Its population, already low, is declining, most likely due to the

consequences of human activity, including a reduction in the size and

number of suitable habitats. With climate change, habitat loss may

escalate, because of an upward shift in the tree line and concomitant

loss of the alpine zone, where the snow leopard lives. Migration between

suitable areas, therefore, is important because a decline in abundance

in these areas may result in inbreeding, fragmentation of populations,

reduction in genetic variation due to habitat fragmentation, loss of

connectivity, bottlenecks or genetic drift. Here we use our data

collected in Nepal to determine the areas suitable for snow leopards, by

using habitat suitability maps, and describe the genetic structure of

the snow leopard within and between these areas. We also determine the

influence of landscape features on the genetic structure of its

populations and reveal corridors connecting suitable areas. We conclude

that it is necessary to protect these natural corridors to maintain the

possibility of snow leopards' migration between suitable areas, which

will enable gene flow between the diminishing populations and thus

maintain a viable metapopulation of snow leopards.
Address
Corporate Author Thesis
Publisher Place of Publication Editor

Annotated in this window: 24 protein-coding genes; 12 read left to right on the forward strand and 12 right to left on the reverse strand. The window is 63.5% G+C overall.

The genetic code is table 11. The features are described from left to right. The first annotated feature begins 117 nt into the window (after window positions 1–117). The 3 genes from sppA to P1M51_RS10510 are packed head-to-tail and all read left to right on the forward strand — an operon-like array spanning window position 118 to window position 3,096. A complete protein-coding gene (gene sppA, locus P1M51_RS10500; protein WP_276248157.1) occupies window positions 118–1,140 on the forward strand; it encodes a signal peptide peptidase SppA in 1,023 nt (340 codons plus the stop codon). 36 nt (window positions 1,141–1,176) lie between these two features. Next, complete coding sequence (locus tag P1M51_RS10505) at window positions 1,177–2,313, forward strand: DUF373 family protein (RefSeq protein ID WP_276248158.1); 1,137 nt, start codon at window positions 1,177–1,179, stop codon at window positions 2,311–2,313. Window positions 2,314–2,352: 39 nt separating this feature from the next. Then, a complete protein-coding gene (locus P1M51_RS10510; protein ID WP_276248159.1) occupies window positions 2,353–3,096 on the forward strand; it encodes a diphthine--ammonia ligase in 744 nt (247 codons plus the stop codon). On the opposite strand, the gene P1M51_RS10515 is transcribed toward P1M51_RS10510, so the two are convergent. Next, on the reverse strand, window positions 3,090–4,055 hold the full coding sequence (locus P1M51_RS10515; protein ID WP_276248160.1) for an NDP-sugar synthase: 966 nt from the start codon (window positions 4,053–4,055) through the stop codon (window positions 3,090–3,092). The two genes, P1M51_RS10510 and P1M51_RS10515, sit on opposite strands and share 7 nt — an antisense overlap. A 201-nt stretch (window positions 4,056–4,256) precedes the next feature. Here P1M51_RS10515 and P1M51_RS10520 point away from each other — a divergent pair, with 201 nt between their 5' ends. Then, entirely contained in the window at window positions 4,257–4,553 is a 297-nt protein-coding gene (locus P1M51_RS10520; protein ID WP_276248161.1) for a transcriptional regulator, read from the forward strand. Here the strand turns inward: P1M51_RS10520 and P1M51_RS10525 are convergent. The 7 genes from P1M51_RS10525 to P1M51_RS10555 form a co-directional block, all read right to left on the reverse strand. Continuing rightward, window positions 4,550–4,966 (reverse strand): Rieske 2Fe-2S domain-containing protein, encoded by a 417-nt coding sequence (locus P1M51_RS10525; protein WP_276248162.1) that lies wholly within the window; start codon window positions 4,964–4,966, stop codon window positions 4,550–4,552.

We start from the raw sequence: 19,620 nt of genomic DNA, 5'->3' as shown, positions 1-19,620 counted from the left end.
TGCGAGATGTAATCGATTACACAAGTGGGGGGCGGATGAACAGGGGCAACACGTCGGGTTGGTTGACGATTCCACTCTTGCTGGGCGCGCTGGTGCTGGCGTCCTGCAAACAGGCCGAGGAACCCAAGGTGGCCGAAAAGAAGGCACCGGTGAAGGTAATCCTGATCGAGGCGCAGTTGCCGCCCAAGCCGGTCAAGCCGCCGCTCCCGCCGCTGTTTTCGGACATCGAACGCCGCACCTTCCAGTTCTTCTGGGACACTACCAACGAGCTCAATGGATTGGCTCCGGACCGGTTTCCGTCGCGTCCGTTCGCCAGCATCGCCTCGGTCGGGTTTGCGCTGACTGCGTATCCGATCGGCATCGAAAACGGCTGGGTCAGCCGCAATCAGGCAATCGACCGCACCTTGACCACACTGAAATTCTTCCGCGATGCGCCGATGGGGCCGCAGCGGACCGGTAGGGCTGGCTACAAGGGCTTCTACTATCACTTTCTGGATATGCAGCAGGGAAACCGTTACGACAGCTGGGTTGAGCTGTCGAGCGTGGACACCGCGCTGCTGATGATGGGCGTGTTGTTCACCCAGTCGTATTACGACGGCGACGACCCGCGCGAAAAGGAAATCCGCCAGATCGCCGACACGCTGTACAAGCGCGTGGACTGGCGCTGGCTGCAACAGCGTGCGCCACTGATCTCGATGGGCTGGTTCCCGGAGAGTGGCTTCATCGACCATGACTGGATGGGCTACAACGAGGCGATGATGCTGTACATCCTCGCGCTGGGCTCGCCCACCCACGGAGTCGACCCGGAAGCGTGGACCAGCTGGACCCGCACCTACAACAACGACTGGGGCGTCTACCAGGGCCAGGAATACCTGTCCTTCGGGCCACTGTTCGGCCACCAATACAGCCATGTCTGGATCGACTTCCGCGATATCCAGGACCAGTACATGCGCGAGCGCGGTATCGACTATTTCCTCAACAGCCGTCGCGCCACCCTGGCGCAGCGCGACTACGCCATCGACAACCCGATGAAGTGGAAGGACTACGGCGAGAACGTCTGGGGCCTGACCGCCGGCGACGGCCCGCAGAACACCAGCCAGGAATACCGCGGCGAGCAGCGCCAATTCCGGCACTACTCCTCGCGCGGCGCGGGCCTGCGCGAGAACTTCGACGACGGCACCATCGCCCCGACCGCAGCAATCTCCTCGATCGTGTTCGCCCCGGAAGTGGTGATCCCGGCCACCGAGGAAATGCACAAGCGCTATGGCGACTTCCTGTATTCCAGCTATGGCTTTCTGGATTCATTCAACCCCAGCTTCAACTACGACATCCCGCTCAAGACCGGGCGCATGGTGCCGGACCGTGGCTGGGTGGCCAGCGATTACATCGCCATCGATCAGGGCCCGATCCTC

Language Summary Language Original Title
Series Editor Series Title Abbreviated Series Title
Series Volume Series Issue Edition
ISSN ISBN Medium
Area Expedition Conference
Notes Approved no
Call Number Serial 1628
Permanent link to this record
 

 
Author (up) Shrestha, B., Kindlmann, P.
Title Interactions between the Himalayan tahr, livestock and snow leopards in the Sagarmatha National Park Type Journal Article
Year 2011 Publication Himalayan Biodiversity in the Changing World Abbreviated Journal
Volume Issue Pages
Keywords
Abstract
Address
Corporate Author Thesis
Publisher Place of Publication Editor Springer, dordrecht
Language Summary Language Original Title
Series Editor Series Title Abbreviated Series Title
Series Volume Series Issue Edition
ISSN ISBN Medium
Area Expedition Conference
Notes Approved no
Call Number SLN @ rana @ Serial 1305
Permanent link to this record